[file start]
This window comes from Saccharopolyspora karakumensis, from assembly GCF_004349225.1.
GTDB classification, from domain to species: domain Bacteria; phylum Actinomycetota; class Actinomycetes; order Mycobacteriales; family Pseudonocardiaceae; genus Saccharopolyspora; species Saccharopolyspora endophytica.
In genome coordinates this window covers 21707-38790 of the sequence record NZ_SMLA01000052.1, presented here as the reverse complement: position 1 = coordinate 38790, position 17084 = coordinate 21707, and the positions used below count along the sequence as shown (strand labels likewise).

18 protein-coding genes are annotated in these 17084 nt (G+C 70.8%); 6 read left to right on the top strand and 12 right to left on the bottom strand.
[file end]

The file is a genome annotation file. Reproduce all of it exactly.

This window comes from Saccharopolyspora karakumensis, from assembly GCF_004349225.1.
GTDB classification, from domain to species: domain Bacteria; phylum Actinomycetota; class Actinomycetes; order Mycobacteriales; family Pseudonocardiaceae; genus Saccharopolyspora; species Saccharopolyspora endophytica.
In genome coordinates this window covers 21707-38790 of the sequence record NZ_SMLA01000052.1, presented here as the reverse complement: position 1 = coordinate 38790, position 17084 = coordinate 21707, and the positions used below count along the sequence as shown (strand labels likewise).

18 protein-coding genes are annotated in these 17084 nt (G+C 70.8%); 6 read left to right on the top strand and 12 right to left on the bottom strand.